Monday, May 14, 2012

What was it like growing up in the '90s?

What was it like, being 3, 4, 5 years older than me and remembering when punch cards were actually used? Being old enough to be in love with Amir Khan before he became Aamir. To be a teenager when clothes were grunge and rap was young and people actually listened to Michael Learns To Rock? (You, of course, never did.)

Def Leppard was before my time and I actually grew up on the internet. But you had to depend on fat editions of Linda Goodman to know more about your sunsigns. I wrote letters, like you, but already it was a vanishing art. What was it like being only a few years older but almost a lifetime away from me?

By the time I caught on, tried to absorb more of your music (the 'good' stuff) and was old enough to insist on looser shirts and jeans that slouched, the styles were already changing and we were watching our fathers worry over Y2K.

You were old enough to watch a young(er) Amitabh Bachchan in the movie halls and young enough to think that '80s Hindi movie music was good. I made fun of you and told myself you were outdated before you were 20. This morning I was reading my Murakami and it hit me, that's a book from your time, not mine. Maybe, even then, you were cooler than I could comprehend.

9 comments:

Sreetama Ray said...

dada? khub shundore likhechhish. i grew up with myself and others just like me. We are all becoming outdated much too soon. Time is running at a frantic pace.

BTW, today's post on homestudio might be interesting to you. If you decide to make it, please amake bolish.

Sue said...

Older friends, actually. None of who read this blog, I think!

peccavi said...

Of course,
I was,
cooler,
i mean!

Thinking Cramps said...
This comment has been removed by the author.
Thinking Cramps said...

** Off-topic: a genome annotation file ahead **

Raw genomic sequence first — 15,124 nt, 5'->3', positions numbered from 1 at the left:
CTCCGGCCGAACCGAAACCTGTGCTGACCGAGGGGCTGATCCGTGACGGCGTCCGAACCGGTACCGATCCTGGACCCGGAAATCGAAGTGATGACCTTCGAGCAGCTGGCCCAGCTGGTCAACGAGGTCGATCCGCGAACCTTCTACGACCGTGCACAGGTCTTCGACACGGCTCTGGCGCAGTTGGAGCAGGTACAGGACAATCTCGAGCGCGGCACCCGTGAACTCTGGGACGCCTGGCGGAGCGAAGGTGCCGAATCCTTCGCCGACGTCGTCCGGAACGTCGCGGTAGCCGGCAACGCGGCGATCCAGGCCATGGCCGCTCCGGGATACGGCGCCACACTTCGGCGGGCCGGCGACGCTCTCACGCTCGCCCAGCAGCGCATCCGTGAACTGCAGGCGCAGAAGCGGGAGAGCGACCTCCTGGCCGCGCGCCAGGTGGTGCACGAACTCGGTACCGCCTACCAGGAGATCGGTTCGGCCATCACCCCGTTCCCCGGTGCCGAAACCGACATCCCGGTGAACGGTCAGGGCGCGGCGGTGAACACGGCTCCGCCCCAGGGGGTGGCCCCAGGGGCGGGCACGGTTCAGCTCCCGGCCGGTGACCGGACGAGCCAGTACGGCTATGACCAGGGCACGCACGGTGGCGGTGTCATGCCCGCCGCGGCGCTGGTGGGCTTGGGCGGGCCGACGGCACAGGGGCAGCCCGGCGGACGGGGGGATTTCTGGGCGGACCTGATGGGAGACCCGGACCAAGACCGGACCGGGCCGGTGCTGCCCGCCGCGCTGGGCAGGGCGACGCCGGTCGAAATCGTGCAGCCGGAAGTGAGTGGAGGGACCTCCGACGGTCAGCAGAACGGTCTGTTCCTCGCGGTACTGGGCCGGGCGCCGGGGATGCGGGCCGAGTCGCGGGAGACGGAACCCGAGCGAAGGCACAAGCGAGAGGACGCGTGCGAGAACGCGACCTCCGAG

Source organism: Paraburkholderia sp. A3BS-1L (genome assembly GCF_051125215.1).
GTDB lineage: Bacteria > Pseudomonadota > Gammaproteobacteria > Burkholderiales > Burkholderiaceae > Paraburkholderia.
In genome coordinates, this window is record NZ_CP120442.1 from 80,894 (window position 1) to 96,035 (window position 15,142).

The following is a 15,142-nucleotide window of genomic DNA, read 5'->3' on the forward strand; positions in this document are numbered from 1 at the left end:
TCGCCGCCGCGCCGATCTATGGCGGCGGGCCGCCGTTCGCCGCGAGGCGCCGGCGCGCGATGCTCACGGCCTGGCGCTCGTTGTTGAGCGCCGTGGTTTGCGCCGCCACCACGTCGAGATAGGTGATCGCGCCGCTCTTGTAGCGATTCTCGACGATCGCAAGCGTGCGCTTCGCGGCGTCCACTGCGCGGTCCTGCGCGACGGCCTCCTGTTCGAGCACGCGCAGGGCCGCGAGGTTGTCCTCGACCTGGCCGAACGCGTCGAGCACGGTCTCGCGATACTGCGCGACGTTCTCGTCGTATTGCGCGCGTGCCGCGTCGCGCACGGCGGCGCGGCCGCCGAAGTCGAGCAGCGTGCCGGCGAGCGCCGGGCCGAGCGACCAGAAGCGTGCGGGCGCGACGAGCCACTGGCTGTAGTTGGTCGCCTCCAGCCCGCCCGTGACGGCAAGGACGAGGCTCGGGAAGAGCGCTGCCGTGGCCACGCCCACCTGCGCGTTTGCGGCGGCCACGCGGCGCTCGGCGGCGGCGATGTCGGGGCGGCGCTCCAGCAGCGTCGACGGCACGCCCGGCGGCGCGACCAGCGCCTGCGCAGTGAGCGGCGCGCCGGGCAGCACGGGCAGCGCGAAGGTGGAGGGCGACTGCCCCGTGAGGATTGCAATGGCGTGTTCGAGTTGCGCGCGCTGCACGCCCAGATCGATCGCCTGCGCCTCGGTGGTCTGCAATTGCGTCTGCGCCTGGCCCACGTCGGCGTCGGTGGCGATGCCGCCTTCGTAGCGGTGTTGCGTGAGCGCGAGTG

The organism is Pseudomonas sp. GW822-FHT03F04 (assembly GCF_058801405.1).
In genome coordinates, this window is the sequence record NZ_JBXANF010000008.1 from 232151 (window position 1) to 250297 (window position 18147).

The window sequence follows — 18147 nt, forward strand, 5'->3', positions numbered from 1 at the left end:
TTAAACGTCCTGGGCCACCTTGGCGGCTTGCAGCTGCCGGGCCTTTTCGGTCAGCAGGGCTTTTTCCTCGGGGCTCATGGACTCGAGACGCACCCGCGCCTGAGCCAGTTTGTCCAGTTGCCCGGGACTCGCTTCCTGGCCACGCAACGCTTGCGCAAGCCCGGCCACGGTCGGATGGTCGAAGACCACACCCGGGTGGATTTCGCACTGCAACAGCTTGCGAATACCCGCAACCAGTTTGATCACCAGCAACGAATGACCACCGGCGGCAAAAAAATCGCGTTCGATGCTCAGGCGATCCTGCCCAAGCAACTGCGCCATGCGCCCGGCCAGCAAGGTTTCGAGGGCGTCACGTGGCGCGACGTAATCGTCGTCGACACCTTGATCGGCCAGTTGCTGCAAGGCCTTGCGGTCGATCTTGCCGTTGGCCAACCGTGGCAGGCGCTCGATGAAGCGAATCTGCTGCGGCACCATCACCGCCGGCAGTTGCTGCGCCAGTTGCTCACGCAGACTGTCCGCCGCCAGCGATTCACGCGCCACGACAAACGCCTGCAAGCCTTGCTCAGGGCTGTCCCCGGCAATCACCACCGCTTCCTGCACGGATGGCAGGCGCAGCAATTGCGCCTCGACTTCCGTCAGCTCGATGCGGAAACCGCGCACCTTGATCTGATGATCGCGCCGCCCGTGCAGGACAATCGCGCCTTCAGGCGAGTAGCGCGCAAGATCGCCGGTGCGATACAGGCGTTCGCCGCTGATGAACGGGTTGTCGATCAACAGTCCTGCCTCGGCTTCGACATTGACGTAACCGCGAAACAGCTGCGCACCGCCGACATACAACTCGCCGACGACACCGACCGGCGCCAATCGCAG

I grew up in the 90s, though I don't think I listened to MLTR or Def Leppard. Although I absorbed all my parents' favourite music - which is why I love old Hindi and Jim Reeves :) I discovered computers at age 16. And I wrote letters because those WERE the only way to communicate. I was proud of the letter paper I owned and hunted hours for the perfect stationery. I learnt how to fill every inch of space on the Inland letters and yellow postcards. Visited a post office yesterday and many thoughts of this sort came to mind. I think I should write a post about it!

Sue said...

Peccavi -- You could have fooled me. Oh wait, you did. :P

Thinking Cramps -- You didn't listen to MLTR? You pseudo '90s child you. :) I think I still have inland letters and stamps with my stationery somewhere. Please do write about 'it'.

Anonymous said...

I read you but don't know you IRL, so maybe don't classify :) but I'm even older than the children of your post: child of the 70s and 80s :)

M

Preeti Aghalayam aka kbpm said...

What an awesome post! Yes, my dear Sue, we are a lifetime away from you. We still climb up light poles and throw one arm and leg out and say 'Pehla Nashaaaa' !!

Sue said...

M -- The kids of the '70s and '80s have already glorified their decades. The '90s still get a lot of flack though, wouldn't you say?

Preeti -- LMAO No, seriously? Awesome!